I bet you think this song, er, research is about you...

When young, beautiful Dorian Gray spies himself in the mirror and realizes he will age while his painting remains ageless, he wishes that he could sell his soul to remain beautiful while the painting ages. Miraculously, Gray's wish is granted, allowing the narcissistic Gray to live a life of beauty. But Dorian Gray may not have possessed the self-awareness that modern day narcissists have—most narcissists know they annoy others.

Erika Carlson, a psychology graduate student at Washington University in St. Louis, conducted two studies about narcissism and wrote about them in a paper called "You Probably Think This Paper's About You." In the first study, 110 college students (41 men and 69 women) participated in small groups weekly for an entire semester. When the groups initially met, the students rated one another on 10 personality traits and completed a self-evaluation. Then the groups repeated the exercise during the last week. Narcissists awarded themselves high marks on intelligence, likability, and physical attractiveness during self-assessments, and initially their peers gave the same stellar marks. But by the end of the semester, the narcissists wore on their peers and most lowered their opinions of the more self-involved students. The surprising thing is that the narcissists realized they annoyed the others. (Experts had believed that narcissists weren't able to determine how others thought of them.)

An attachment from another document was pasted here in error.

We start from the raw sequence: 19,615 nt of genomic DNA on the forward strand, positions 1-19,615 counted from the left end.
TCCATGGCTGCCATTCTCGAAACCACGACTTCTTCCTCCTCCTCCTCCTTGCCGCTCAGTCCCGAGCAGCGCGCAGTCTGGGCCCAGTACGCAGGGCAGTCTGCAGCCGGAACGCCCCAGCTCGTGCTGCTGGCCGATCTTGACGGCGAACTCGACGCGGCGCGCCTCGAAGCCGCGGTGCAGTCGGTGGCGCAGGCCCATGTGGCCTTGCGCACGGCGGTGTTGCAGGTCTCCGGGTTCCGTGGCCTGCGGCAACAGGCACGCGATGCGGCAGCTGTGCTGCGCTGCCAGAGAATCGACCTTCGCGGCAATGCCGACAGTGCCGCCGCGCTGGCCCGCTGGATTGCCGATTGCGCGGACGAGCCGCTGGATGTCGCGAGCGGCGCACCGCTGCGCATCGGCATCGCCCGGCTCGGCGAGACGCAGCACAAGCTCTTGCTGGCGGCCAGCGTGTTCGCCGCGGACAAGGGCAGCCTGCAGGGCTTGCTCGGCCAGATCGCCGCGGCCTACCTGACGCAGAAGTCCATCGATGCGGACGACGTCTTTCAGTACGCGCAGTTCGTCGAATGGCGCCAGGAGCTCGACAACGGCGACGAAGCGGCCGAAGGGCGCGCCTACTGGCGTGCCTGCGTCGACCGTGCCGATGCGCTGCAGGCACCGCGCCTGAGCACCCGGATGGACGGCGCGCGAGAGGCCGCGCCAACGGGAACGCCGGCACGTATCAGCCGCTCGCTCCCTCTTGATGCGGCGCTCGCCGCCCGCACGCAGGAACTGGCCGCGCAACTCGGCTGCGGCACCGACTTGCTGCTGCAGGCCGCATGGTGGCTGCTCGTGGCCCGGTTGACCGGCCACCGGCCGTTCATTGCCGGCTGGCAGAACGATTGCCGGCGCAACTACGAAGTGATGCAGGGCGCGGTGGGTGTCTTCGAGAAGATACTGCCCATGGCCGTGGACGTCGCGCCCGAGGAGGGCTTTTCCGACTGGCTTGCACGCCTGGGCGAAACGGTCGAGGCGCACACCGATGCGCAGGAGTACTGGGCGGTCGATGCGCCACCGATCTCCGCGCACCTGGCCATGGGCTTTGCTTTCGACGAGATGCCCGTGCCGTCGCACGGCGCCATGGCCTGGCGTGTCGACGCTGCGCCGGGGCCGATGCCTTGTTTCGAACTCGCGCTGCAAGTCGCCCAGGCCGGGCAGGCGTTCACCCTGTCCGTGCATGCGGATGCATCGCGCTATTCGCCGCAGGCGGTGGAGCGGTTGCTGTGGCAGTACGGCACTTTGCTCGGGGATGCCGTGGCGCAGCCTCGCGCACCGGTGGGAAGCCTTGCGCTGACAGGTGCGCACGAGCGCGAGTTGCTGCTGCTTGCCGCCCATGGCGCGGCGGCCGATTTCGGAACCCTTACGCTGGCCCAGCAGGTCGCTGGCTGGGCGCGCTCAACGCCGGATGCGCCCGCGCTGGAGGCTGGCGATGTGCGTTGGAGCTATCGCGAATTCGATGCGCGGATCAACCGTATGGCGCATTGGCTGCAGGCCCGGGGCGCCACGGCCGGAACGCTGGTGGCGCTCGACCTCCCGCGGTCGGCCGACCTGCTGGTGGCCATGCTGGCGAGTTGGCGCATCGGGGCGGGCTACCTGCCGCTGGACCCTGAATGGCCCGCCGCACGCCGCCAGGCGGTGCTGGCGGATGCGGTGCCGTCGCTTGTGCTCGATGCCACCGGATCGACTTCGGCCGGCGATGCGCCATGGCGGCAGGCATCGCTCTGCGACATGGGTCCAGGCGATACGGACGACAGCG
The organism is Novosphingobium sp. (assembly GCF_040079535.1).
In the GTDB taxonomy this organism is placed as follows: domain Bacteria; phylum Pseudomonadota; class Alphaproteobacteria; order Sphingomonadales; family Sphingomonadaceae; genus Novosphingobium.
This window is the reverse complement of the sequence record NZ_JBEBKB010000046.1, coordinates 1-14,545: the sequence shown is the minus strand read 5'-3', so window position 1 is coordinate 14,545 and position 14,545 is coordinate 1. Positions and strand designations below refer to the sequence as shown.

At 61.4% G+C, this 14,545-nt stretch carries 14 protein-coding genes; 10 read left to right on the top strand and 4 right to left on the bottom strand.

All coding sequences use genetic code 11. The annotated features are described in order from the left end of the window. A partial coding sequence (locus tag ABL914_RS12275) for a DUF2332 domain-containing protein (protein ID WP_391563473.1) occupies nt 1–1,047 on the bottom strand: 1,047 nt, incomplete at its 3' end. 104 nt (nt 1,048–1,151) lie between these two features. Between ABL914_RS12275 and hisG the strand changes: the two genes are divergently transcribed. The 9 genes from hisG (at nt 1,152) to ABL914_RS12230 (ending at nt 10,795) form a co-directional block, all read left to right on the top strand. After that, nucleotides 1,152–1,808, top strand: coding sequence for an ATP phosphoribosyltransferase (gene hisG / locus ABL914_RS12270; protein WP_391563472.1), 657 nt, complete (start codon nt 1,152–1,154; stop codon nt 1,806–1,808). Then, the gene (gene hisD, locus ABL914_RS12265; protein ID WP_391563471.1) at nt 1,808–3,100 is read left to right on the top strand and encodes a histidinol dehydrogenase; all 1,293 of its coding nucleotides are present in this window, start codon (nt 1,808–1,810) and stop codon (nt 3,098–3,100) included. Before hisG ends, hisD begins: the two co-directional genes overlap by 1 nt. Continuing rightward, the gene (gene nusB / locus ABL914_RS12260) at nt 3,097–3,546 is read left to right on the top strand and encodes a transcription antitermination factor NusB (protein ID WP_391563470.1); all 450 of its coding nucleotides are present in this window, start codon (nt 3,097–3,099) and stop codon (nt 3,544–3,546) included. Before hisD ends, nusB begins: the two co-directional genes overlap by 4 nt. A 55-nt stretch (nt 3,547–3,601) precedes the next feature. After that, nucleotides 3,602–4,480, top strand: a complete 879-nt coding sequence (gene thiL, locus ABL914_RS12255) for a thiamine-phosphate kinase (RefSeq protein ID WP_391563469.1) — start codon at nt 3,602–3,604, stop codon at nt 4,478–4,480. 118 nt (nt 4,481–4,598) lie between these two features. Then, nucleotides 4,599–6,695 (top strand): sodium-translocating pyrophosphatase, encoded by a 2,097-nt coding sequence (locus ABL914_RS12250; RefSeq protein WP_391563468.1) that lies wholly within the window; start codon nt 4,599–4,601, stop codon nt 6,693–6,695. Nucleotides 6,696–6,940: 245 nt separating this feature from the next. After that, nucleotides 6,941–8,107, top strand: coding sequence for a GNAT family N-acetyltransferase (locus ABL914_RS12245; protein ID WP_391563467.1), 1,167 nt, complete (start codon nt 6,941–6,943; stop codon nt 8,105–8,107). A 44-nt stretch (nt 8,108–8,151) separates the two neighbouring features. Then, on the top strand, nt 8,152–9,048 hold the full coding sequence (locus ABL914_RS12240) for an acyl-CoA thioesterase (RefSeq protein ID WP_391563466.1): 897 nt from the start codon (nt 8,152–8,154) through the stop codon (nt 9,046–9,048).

In the second study, 374 Air Force recruits (254 men, 120 women) who spent six months of basic training together evaluated each other at the beginning and end of the time. Because they spent more time together, they were more than mere acquaintances and perhaps better able to evaluate one another. The results were the same—narcissists came off very well at first, but soon became irritations.

Even though they might realize they aggravate others, narcissists most likely believe that they are less popular because others do not realize their genius.
Shown above is Caravaggio's classic painting of Narcissus, the namesake for narcissists

A Very Brief History of Chamber Pots

Some of the oldest chamber pots found by archeologists have been discovered in ancient Greece, but portable toilets have come a long way since then. Whether referred to as "the Jordan" (possibly a reference to the river), "Oliver's Skull" (maybe a nod to Oliver Cromwell's perambulating cranium), or "the Looking Glass" (because doctors would examine urine for diagnosis), they were an essential fact of life in houses and on the road for centuries. In this video from the Wellcome Collection, Visitor Experience Assistant Rob Bidder discusses two 19th century chamber pots in the museum while offering a brief survey of the use of chamber pots in Britain (including why they were particularly useful in wartime).

A Tour of the New York Academy of Medicine's Rare Book Room

The Rare Book Room at the New York Academy of Medicine documents the evolution of our medical knowledge. Its books and artifacts are as bizarre as they are fascinating. Read more here.


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